Continuous Integration: A Good Configuration Management Practice

Vishal AgarwalProgram Manager
Integration of the code changes made by multiple developers from multiple locations to main code line is continuously a problem area, as any code change may stop successful compilation of the code and may introduce multiple defects. To overcome this challenge a common practice is used called Continuous Integration (CI).

CI is now a common practice used in software development; mainly used when multiple teams are working on the same code lines and contributing to code changes. This helps in making sure that after every code change the changes are valid, and are not breaking any part of the code. This is verified by a two step process. 1st is New Build Creation after every code change followed by the 2nd step of Automated Unit Test Cases Execution. The 1st step makes sure that all the latest code is picked from the code repository and code is able to compile successfully, and the 2nd step does testing by running unit test cases automatically.

Another step that can be part of this process, which makes it a more sophisticated process, is automatic deployment of the build followed by execution of the Automated Test Cases.  This deployment is for UI verification and distribution of overall status of the Build quality to all stake holders after each new code change.   This practice helps in detection of the integration problems immediately after the check-in, and always keeps one successful build if needed, so that if there is a build failure by any of the check-in, you will be ready with the one previous to the failed build.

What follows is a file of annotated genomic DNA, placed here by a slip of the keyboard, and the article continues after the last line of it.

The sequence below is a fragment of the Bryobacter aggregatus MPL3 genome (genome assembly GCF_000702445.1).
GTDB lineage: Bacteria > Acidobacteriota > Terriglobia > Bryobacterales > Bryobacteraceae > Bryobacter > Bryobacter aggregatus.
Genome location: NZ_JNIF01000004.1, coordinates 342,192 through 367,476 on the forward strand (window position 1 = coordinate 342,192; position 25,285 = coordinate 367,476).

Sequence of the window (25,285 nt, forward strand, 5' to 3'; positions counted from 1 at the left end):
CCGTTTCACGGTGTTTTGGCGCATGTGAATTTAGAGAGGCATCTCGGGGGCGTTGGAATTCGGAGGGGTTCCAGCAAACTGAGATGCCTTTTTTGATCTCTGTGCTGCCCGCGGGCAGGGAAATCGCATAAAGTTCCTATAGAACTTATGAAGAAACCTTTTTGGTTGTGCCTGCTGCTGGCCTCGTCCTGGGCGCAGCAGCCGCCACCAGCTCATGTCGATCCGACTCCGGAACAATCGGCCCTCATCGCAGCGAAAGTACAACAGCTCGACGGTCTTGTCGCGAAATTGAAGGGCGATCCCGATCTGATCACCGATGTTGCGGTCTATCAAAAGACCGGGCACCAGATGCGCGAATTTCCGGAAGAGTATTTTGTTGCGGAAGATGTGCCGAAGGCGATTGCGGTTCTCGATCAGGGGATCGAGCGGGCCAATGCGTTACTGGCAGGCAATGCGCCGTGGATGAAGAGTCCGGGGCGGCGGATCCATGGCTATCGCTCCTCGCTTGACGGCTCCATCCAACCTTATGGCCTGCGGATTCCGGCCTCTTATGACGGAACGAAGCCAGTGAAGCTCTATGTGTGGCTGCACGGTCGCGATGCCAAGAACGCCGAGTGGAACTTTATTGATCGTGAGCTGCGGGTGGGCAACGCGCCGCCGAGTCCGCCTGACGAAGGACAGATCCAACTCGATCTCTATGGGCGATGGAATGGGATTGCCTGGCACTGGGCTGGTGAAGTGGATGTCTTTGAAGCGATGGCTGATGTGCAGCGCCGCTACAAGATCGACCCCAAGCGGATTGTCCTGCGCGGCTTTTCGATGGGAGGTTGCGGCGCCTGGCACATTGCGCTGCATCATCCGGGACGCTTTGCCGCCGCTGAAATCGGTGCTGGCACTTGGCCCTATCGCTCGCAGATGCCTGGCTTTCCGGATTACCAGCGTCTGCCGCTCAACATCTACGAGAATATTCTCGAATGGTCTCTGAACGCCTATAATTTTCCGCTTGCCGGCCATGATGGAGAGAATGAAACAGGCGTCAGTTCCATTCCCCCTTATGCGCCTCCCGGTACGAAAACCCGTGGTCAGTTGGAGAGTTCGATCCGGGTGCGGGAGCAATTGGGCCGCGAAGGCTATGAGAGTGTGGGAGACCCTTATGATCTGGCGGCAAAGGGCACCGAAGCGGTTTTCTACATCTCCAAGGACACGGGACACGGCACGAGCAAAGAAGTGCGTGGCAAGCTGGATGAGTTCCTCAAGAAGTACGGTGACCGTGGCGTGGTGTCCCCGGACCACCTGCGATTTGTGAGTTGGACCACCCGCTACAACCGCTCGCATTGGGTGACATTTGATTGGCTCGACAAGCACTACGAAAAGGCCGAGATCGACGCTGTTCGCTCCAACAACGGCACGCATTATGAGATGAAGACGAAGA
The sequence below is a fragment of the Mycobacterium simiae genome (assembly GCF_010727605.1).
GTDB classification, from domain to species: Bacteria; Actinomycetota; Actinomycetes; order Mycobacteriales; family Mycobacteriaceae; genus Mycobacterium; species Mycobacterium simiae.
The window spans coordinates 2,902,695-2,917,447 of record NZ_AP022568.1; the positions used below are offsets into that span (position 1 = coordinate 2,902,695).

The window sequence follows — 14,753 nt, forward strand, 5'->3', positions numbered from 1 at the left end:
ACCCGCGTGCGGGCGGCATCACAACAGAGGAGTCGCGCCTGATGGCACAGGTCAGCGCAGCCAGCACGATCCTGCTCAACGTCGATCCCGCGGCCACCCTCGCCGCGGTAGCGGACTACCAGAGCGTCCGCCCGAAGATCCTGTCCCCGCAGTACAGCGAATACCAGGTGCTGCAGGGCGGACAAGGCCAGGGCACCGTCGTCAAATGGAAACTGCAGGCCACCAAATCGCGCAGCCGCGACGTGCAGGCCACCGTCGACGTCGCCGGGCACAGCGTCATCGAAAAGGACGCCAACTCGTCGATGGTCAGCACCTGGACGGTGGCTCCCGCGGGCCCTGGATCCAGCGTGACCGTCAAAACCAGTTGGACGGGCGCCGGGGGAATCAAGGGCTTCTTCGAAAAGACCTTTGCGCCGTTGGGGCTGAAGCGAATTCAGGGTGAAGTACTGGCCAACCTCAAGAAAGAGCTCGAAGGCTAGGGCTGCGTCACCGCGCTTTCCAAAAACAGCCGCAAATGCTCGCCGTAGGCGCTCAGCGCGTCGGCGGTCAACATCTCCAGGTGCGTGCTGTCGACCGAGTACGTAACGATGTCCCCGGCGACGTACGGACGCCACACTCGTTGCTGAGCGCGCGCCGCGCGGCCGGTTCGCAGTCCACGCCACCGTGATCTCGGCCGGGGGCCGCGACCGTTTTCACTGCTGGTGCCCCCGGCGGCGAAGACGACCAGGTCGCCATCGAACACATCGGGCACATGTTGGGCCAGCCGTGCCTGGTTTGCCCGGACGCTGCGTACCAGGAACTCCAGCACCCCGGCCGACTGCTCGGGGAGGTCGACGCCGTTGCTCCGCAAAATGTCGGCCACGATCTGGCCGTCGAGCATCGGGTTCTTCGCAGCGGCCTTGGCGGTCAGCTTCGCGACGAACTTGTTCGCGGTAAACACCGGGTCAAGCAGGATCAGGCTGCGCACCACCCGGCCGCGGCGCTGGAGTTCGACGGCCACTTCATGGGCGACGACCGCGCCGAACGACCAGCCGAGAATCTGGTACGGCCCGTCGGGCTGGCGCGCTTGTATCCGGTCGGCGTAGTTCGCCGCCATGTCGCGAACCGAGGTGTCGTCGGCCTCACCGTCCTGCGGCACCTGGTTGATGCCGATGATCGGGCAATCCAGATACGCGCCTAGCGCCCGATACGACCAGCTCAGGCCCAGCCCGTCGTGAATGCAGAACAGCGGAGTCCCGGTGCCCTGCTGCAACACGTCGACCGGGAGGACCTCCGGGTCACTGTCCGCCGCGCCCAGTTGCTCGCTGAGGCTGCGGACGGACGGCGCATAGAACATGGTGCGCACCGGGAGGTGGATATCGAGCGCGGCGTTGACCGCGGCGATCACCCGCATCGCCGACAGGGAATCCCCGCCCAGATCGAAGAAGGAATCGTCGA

Continuous Integration with a Source Code Repository system like Microsoft’s Visual Studio Team System (VSTS) makes it more powerful.  Use of this system helps in pinpointing a specific change set that caused the build Failure and helps with many configuration settings for Build Creation.

There are multiple benefits of this practice as it gives comfort to the configuration management team.  But from a developers point of view it makes the whole process slow.  After every check-in, a whole build is created and deployed with all Unit Tests successful.  If the product is huge, which can take a 1-2 hours build process after the check-in, the next check-in is stopped until the first check-in build is completed successfully.  This is because no check-in should be made before a previous build is successfully completed.  But, there are ways to handle such situations, as proposed by VSTS, to configure multiple Build Servers and planning work of multiple teams on a specific Build server.
Vishal AgarwalProgram Manager

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